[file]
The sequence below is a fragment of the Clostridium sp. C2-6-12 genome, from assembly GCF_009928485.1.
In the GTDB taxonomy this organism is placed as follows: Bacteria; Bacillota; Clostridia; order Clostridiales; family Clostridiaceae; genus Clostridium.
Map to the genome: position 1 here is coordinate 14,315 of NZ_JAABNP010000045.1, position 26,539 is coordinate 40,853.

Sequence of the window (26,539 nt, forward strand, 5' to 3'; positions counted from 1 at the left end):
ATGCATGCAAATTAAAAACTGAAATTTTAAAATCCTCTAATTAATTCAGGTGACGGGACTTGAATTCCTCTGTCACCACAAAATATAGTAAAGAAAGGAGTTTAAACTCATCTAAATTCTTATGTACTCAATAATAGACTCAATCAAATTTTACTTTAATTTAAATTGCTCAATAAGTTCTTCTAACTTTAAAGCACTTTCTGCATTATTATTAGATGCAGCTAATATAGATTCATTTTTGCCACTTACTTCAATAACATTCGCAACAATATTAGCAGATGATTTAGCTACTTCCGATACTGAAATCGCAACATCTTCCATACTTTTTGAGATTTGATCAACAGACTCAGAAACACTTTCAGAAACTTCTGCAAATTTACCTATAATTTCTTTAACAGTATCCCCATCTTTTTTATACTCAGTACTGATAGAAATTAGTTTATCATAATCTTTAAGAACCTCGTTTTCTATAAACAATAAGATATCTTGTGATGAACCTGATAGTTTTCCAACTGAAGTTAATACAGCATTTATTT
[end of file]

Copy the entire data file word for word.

The sequence below is a fragment of the Clostridium sp. C2-6-12 genome, from assembly GCF_009928485.1.
In the GTDB taxonomy this organism is placed as follows: Bacteria; Bacillota; Clostridia; order Clostridiales; family Clostridiaceae; genus Clostridium.
Map to the genome: position 1 here is coordinate 14,315 of NZ_JAABNP010000045.1, position 26,539 is coordinate 40,853.

Sequence of the window (26,539 nt, forward strand, 5' to 3'; positions counted from 1 at the left end):
ATGCATGCAAATTAAAAACTGAAATTTTAAAATCCTCTAATTAATTCAGGTGACGGGACTTGAATTCCTCTGTCACCACAAAATATAGTAAAGAAAGGAGTTTAAACTCATCTAAATTCTTATGTACTCAATAATAGACTCAATCAAATTTTACTTTAATTTAAATTGCTCAATAAGTTCTTCTAACTTTAAAGCACTTTCTGCATTATTATTAGATGCAGCTAATATAGATTCATTTTTGCCACTTACTTCAATAACATTCGCAACAATATTAGCAGATGATTTAGCTACTTCCGATACTGAAATCGCAACATCTTCCATACTTTTTGAGATTTGATCAACAGACTCAGAAACACTTTCAGAAACTTCTGCAAATTTACCTATAATTTCTTTAACAGTATCCCCATCTTTTTTATACTCAGTACTGATAGAAATTAGTTTATCATAATCTTTAAGAACCTCGTTTTCTATAAACAATAAGATATCTTGTGATGAACCTGATAGTTTTCCAACTGAAGTTAATACAGCATTTATTT